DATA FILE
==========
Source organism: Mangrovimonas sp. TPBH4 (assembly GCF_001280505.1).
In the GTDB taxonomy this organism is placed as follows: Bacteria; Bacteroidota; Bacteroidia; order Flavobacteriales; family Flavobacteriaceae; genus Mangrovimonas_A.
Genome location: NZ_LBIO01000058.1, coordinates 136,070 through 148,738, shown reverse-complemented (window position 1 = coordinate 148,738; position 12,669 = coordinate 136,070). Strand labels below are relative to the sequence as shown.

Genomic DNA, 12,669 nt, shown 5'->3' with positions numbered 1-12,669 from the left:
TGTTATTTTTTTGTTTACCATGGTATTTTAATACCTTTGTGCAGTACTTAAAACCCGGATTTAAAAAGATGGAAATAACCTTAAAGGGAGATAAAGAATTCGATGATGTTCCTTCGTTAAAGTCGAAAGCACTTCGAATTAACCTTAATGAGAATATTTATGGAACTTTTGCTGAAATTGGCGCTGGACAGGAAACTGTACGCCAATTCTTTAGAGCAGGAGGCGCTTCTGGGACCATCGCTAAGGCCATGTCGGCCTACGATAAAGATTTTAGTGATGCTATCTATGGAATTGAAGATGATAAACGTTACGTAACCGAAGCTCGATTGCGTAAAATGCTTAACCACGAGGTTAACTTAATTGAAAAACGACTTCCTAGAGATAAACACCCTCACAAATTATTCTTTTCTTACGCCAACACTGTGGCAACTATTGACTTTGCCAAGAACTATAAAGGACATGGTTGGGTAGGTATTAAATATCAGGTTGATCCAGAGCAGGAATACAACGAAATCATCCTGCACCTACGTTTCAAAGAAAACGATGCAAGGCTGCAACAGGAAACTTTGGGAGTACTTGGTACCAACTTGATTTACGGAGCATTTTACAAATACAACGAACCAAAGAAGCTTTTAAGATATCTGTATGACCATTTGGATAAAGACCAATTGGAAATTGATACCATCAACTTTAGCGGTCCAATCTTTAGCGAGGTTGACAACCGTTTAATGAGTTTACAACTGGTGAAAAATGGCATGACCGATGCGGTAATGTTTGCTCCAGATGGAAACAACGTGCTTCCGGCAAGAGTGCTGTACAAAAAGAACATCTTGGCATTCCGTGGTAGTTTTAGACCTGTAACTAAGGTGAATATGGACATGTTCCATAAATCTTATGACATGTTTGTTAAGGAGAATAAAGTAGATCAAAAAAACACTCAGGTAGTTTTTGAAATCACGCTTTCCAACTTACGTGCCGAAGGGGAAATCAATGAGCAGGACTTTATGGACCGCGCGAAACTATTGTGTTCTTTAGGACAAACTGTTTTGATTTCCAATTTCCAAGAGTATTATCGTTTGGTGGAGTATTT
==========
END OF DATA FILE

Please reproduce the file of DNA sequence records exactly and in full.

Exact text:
Source organism: Mangrovimonas sp. TPBH4 (assembly GCF_001280505.1).
In the GTDB taxonomy this organism is placed as follows: Bacteria; Bacteroidota; Bacteroidia; order Flavobacteriales; family Flavobacteriaceae; genus Mangrovimonas_A.
Genome location: NZ_LBIO01000058.1, coordinates 136,070 through 148,738, shown reverse-complemented (window position 1 = coordinate 148,738; position 12,669 = coordinate 136,070). Strand labels below are relative to the sequence as shown.

Genomic DNA, 12,669 nt, shown 5'->3' with positions numbered 1-12,669 from the left:
TGTTATTTTTTTGTTTACCATGGTATTTTAATACCTTTGTGCAGTACTTAAAACCCGGATTTAAAAAGATGGAAATAACCTTAAAGGGAGATAAAGAATTCGATGATGTTCCTTCGTTAAAGTCGAAAGCACTTCGAATTAACCTTAATGAGAATATTTATGGAACTTTTGCTGAAATTGGCGCTGGACAGGAAACTGTACGCCAATTCTTTAGAGCAGGAGGCGCTTCTGGGACCATCGCTAAGGCCATGTCGGCCTACGATAAAGATTTTAGTGATGCTATCTATGGAATTGAAGATGATAAACGTTACGTAACCGAAGCTCGATTGCGTAAAATGCTTAACCACGAGGTTAACTTAATTGAAAAACGACTTCCTAGAGATAAACACCCTCACAAATTATTCTTTTCTTACGCCAACACTGTGGCAACTATTGACTTTGCCAAGAACTATAAAGGACATGGTTGGGTAGGTATTAAATATCAGGTTGATCCAGAGCAGGAATACAACGAAATCATCCTGCACCTACGTTTCAAAGAAAACGATGCAAGGCTGCAACAGGAAACTTTGGGAGTACTTGGTACCAACTTGATTTACGGAGCATTTTACAAATACAACGAACCAAAGAAGCTTTTAAGATATCTGTATGACCATTTGGATAAAGACCAATTGGAAATTGATACCATCAACTTTAGCGGTCCAATCTTTAGCGAGGTTGACAACCGTTTAATGAGTTTACAACTGGTGAAAAATGGCATGACCGATGCGGTAATGTTTGCTCCAGATGGAAACAACGTGCTTCCGGCAAGAGTGCTGTACAAAAAGAACATCTTGGCATTCCGTGGTAGTTTTAGACCTGTAACTAAGGTGAATATGGACATGTTCCATAAATCTTATGACATGTTTGTTAAGGAGAATAAAGTAGATCAAAAAAACACTCAGGTAGTTTTTGAAATCACGCTTTCCAACTTACGTGCCGAAGGGGAAATCAATGAGCAGGACTTTATGGACCGCGCGAAACTATTGTGTTCTTTAGGACAAACTGTTTTGATTTCCAATTTCCAAGAGTATTATCGTTTGGTGGAGTATTT